Rogers v. Amalgumated Transit Union et al
OPINION AND ORDER denying Rogers's motion requesting the appointment of counsel 20 . Signed by Magistrate Judge Susan L Collins on 10/12/16. (cc: Plaintiff)(ksp)
UNITED STATES DISTRICT COURT
NORTHERN DISTRICT OF INDIANA
FORT WAYNE DIVISION
DOROTHEA FAY ROGERS,
LOCAL #682 AMALGUMATED TRANSIT
UNION, et al.,
) CAUSE NO. 1:16-cv-00284-RLM-SLC
OPINION AND ORDER
Before the Court is a letter from pro se Plaintiff Dorothea Rogers, which the Court
construes to be motion for appointment of counsel in this § 1983 action against her labor union
and its officers for their alleged failure to defend her against unjustified termination by her
employer. (DE 20). Because Rogers’s case is not a difficult one at this juncture, and since she is
competent to litigate it, the motion will be DENIED.
A. Legal Standard
“There is no right to court-appointed counsel in federal civil litigation.” Olson v. Morgan,
750 F.3d 708, 711 (7th Cir. 2014) (citing Pruitt v. Mote, 503 F.3d 647, 649 (7th Cir. 2007)). But
under 28 U.S.C. § 1915(e)(1), a court may request that an attorney represent an indigent litigant;
the decision whether to recruit pro bono counsel is left to the discretion of the district court.
Olson, 750 F.3d at 711; Pruitt, 503 F.3d at 658.
“In deciding whether to request counsel, district courts must ask two questions: ‘(1) [H]as
the indigent plaintiff made a reasonable attempt to obtain counsel or been effectively precluded
from doing so; and if so, (2) given the difficulty of the case, does the plaintiff appear competent
to litigate it himself?’” Olson, 750 F.3d at 711 (alteration in original) (quoting Pruitt, 503 F.3d at
654). The second portion of this inquiry, stated another way, is “whether the difficulty of the
case–factually and legally–exceeds the particular plaintiff’s capacity as a layperson to coherently
present it to the judge and jury himself.” Id. at 712 (quoting Pruitt, 503 F.3d at 655). In
conducting this inquiry, the district court must ascertain “whether the plaintiff appears competent
to litigate his own claims, given their degree of difficulty, and this includes the tasks that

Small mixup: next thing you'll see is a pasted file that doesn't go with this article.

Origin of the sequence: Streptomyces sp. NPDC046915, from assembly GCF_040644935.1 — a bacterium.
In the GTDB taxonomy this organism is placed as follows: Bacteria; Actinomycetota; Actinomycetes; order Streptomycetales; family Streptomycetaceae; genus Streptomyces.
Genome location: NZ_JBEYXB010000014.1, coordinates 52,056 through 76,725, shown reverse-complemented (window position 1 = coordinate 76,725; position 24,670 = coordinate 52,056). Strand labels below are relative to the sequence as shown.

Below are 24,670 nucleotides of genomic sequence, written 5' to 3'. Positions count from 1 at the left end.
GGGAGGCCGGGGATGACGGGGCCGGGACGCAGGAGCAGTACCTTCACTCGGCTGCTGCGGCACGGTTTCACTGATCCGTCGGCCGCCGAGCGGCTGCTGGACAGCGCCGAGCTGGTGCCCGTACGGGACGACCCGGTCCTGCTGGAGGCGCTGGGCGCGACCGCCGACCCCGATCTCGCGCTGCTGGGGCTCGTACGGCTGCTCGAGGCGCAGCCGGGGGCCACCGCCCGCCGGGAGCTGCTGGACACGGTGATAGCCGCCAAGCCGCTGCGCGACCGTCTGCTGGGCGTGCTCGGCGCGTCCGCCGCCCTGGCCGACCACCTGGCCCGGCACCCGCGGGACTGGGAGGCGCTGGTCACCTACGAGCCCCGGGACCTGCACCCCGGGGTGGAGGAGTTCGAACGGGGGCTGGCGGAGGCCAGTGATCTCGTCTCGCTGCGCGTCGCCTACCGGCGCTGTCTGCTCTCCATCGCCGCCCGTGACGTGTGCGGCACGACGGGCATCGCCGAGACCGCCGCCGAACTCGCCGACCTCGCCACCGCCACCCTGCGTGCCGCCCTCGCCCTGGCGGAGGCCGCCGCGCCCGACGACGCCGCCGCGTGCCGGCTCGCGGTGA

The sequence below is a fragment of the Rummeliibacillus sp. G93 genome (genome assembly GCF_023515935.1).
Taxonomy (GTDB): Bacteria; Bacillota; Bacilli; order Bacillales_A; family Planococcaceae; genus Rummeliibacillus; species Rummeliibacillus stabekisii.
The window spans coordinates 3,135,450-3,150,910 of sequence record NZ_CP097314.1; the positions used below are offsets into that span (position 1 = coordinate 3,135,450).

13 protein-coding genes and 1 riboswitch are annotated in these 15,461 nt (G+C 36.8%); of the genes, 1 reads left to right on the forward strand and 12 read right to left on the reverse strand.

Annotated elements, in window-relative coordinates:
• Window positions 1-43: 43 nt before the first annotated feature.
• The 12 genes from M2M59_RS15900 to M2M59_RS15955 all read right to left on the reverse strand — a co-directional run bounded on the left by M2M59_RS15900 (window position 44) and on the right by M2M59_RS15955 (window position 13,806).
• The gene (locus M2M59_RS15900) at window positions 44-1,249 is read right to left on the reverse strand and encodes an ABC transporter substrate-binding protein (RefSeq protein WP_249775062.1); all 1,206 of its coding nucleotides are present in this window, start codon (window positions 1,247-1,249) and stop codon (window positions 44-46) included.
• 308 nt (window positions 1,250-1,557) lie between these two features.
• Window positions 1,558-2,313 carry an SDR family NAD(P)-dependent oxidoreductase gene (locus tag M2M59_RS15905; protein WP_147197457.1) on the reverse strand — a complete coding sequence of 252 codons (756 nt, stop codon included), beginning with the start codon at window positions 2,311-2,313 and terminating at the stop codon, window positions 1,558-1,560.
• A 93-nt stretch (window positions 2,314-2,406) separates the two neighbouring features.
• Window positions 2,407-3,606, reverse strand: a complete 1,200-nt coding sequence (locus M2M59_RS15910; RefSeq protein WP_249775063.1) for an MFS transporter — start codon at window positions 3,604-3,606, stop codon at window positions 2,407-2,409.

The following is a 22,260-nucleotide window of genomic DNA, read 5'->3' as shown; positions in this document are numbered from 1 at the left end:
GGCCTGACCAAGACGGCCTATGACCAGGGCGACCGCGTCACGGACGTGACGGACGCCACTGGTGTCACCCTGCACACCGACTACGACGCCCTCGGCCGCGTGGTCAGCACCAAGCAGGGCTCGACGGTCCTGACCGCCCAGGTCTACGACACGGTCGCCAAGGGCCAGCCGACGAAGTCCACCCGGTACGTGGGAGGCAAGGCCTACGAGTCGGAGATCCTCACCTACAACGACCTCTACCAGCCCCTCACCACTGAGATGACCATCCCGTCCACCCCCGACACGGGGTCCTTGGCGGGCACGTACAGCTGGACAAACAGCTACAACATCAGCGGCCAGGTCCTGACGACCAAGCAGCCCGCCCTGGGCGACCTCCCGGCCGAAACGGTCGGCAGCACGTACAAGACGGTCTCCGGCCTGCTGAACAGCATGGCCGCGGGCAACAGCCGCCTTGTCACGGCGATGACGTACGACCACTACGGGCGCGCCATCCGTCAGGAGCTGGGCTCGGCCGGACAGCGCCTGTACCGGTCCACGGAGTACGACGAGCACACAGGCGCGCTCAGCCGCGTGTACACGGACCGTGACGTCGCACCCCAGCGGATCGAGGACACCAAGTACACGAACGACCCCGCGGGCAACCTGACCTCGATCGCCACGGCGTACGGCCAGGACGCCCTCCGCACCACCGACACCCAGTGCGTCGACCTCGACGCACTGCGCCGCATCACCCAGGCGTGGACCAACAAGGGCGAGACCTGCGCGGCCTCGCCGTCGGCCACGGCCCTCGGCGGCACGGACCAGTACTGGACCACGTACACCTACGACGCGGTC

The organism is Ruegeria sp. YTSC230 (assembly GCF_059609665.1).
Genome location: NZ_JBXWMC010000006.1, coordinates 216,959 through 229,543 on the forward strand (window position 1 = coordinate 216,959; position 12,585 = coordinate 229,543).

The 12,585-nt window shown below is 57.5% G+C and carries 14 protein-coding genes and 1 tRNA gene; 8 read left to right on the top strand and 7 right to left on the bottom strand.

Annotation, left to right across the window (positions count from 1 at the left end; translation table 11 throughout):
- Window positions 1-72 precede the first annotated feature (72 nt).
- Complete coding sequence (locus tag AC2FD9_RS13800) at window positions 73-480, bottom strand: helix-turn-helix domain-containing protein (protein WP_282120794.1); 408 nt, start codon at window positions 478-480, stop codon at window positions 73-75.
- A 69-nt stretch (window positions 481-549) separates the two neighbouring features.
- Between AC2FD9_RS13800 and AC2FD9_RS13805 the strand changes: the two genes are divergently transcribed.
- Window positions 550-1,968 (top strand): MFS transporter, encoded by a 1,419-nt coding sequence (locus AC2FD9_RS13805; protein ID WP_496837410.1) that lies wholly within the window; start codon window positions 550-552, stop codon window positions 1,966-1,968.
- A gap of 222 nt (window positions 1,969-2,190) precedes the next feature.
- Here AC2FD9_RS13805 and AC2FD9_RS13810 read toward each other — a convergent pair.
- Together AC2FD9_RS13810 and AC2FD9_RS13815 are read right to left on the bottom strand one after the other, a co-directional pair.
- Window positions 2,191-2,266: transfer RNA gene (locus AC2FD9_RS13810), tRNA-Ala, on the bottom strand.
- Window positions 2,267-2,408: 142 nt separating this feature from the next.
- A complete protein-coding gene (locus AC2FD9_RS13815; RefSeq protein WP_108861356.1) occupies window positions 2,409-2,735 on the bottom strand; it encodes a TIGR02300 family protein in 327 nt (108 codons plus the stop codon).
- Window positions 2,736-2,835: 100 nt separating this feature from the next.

normally attend litigation: evidence gathering, preparing and responding to motions and other
court filings, and trial.” Pruitt, 503 F.3d at 655 (emphasis omitted).
Normally, determining a plaintiff’s competence will be assessed by considering “the
plaintiff’s literacy, communication skills, educational level, and litigation experience.” Id. And if
the record reveals the plaintiff’s intellectual capacity and psychological history, these too would
be relevant. Id. Overall, the decision to recruit counsel is a “practical one, made in light of
whatever relevant evidence is available on the question.” Id.
Applying the foregoing analysis to the instant circumstances, it is difficult at this early
stage of the case to assess the merits of Rogers’s claims. To begin, there is no evidence that
Rogers has contacted any attorneys concerning this case. Thus, she fails to satisfy the threshold
requirement concerning a request for recruitment of counsel. See Jackson v. Cnty. of McLean,
953 F.2d 1070, 1073 (7th Cir. 1992) (“If . . . the indigent has made no reasonable attempts to
secure counsel (unless circumstances prevented him from doing so), the court should deny any §
1915(d) motions outright.”); see also Romanelli v. Suliene, 615 F.3d 847, 851-52 (7th Cir. 2010).
But even if she had satisfied this threshold requirement, there is nothing to suggest that
Rogers is not competent to represent herself in this matter. While Rogers states in her letter that
her case is set for trial on November 7, 2016, that date is actually the date of the preliminary
pretrial conference, at which discovery and other initial deadlines in this matter will be set.
Furthermore, the facts of this case are within Rogers’s personal knowledge to at least some
degree, so the task of discovery does not appear particularly complex. Moreover, there is nothing
in the record to indicate that Rogers is incarcerated, and thus, she has the freedom and ability to
perform her own legal research.
As to Rogers’s inability to pay for her representation, the record reflects that she initially
applied for permission to proceed in forma pauperis in this matter. (DE 2). The Court denied
her application, finding that she had not provided sufficient information for the Court to
determine her financial status. (DE 4). The Court did, however, permit Rogers an opportunity to
submit another application that fully detailed her financial status. (DE 4). Rogers did not file
another application to proceed in forma pauperis; rather she paid the $400 filing fee. (DE 5).
Thus, Rogers is not indigent on the record before the Court.
In sum, Rogers has not established her inability to pay; she has not shown that she has
made a reasonable attempt to obtain counsel; and she appears to be competent and fully capable
of representing herself in this suit at this juncture. See Zarnes, 64 F.3d at 289. Consequently, her
motion will be DENIED. In the event Rogers’s claims survive any motions for summary
judgment and proceed to trial, the Court will, upon further motion, reconsider her request for
counsel. See Mungiovi v. Chi. Hous. Auth., No. 94 C 6663, 1994 WL 735413, at *2 (N.D. Ill.
Dec. 19, 1994) (“[The] court’s general practice is to consider appointment of counsel if and when
it appears that the action has sufficient merit to require complex discovery or an evidentiary
hearing.” (citation omitted)).
For the reasons stated herein, Rogers’s motion requesting the appointment of counsel (DE
20) is DENIED. Rogers is, of course, free to attempt to secure counsel on her own.
Entered this 12th day of October 2016.
/s/ Susan Collins
United States Magistrate Judge
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